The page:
Everybody who loves music also hates music — certain specific examples of it, anyhow. This feature is about those songs: the World’s Worst Songs.
When choosing the World’s Worst Songs, it doesn’t seem fair to bash records that were doomed from the start. When [lastfm link_type="artist_info"]Britney Spears[/lastfm]‘ ex-husband [lastfm link_type="artist_info"]Kevin Federline[/lastfm] made his vanity record a few years back, nobody was expecting the second coming of Blood on the Tracks. It sucked, as we knew it would.
When artists of major reputation step in it, that’s noteworthy. Also noteworthy: when artists of major reputation in fields other than music try music and fail spectacularly. Exhibit A: “Party All the Time” by [lastfm link_type="artist_info"]Eddie Murphy[/lastfm].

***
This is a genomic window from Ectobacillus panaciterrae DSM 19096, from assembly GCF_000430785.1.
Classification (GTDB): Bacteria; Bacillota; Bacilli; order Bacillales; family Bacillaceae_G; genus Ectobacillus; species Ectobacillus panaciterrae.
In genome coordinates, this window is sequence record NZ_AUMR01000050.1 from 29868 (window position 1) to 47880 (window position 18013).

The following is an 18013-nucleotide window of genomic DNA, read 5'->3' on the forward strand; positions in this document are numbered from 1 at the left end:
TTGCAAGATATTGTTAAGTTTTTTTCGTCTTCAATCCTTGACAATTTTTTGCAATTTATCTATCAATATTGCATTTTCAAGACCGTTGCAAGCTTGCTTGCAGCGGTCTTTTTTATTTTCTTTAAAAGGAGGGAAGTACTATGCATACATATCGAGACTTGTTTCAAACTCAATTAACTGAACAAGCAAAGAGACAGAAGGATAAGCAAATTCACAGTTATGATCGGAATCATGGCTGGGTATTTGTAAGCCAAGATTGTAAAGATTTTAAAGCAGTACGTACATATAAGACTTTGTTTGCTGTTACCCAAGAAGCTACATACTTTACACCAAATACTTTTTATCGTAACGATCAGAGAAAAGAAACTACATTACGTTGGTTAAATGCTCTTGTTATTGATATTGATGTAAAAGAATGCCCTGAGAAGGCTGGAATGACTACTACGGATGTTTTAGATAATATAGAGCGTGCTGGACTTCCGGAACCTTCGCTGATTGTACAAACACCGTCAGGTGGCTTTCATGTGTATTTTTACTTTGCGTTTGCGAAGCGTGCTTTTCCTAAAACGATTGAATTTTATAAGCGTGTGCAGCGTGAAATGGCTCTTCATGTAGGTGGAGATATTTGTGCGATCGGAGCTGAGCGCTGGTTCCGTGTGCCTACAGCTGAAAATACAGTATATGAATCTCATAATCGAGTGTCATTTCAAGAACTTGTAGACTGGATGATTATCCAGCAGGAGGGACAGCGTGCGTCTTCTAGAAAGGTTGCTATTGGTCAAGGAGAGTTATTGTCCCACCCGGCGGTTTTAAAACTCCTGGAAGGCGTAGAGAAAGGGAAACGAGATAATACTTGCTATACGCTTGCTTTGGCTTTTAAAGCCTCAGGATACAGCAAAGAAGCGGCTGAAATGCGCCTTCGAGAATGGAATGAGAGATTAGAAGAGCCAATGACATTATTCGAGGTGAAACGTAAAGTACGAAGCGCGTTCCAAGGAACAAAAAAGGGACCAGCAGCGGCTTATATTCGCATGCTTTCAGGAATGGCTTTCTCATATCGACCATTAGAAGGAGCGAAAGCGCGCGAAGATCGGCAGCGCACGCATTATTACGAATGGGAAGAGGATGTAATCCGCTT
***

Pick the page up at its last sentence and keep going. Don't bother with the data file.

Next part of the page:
By 1985, Eddie Murphy could do no wrong. After a career-making stretch on Saturday Night Live, he starred in a string of hit movies in 1982 and 1983. Beverly Hills Cop came out in December 1984 and would rule the box office and the pop charts for the next year. So when he wanted to make an R&B album, who would say no?
Somebody should have. How Could It Be got terrible reviews, even as “Party All the Time” rose to #2 on the Hot 100 in January 1986. Murphy proved to be not much of a singer, and whatever groove “Party All the Time” works up is more accountable to producer and guest star [lastfm link_type="artist_info"]Rick James[/lastfm] than it is to Murphy. In the video, he looks uncomfortable, as if he knows he doesn’t belong where he is.
I was program director of a top 40 station in January 1986, and we played the hell out of “Party All the Time.” It’s one of the many things I will have to answer for on Judgment Day.
If you think we blew it — if there’s a case to be made for why this song is better than we think it is — click “Add a Comment” and tell why, then listen to and debate more of the World’s Worst Songs.